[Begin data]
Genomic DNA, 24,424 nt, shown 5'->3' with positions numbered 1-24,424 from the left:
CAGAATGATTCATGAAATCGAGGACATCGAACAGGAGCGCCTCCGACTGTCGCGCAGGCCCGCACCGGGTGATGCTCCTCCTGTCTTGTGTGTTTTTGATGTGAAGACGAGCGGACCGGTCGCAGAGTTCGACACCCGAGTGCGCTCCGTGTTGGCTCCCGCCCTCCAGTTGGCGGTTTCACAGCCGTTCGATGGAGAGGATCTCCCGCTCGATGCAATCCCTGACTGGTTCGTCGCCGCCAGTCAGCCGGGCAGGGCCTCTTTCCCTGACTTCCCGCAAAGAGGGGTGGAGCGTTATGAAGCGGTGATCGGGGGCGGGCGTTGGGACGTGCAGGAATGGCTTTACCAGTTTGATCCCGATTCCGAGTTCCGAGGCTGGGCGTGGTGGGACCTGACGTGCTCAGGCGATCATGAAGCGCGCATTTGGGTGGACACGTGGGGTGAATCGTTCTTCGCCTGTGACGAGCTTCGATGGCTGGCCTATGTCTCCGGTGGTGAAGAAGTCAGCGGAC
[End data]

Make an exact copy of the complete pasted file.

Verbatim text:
Genomic DNA, 24,424 nt, shown 5'->3' with positions numbered 1-24,424 from the left:
CAGAATGATTCATGAAATCGAGGACATCGAACAGGAGCGCCTCCGACTGTCGCGCAGGCCCGCACCGGGTGATGCTCCTCCTGTCTTGTGTGTTTTTGATGTGAAGACGAGCGGACCGGTCGCAGAGTTCGACACCCGAGTGCGCTCCGTGTTGGCTCCCGCCCTCCAGTTGGCGGTTTCACAGCCGTTCGATGGAGAGGATCTCCCGCTCGATGCAATCCCTGACTGGTTCGTCGCCGCCAGTCAGCCGGGCAGGGCCTCTTTCCCTGACTTCCCGCAAAGAGGGGTGGAGCGTTATGAAGCGGTGATCGGGGGCGGGCGTTGGGACGTGCAGGAATGGCTTTACCAGTTTGATCCCGATTCCGAGTTCCGAGGCTGGGCGTGGTGGGACCTGACGTGCTCAGGCGATCATGAAGCGCGCATTTGGGTGGACACGTGGGGTGAATCGTTCTTCGCCTGTGACGAGCTTCGATGGCTGGCCTATGTCTCCGGTGGTGAAGAAGTCAGCGGAC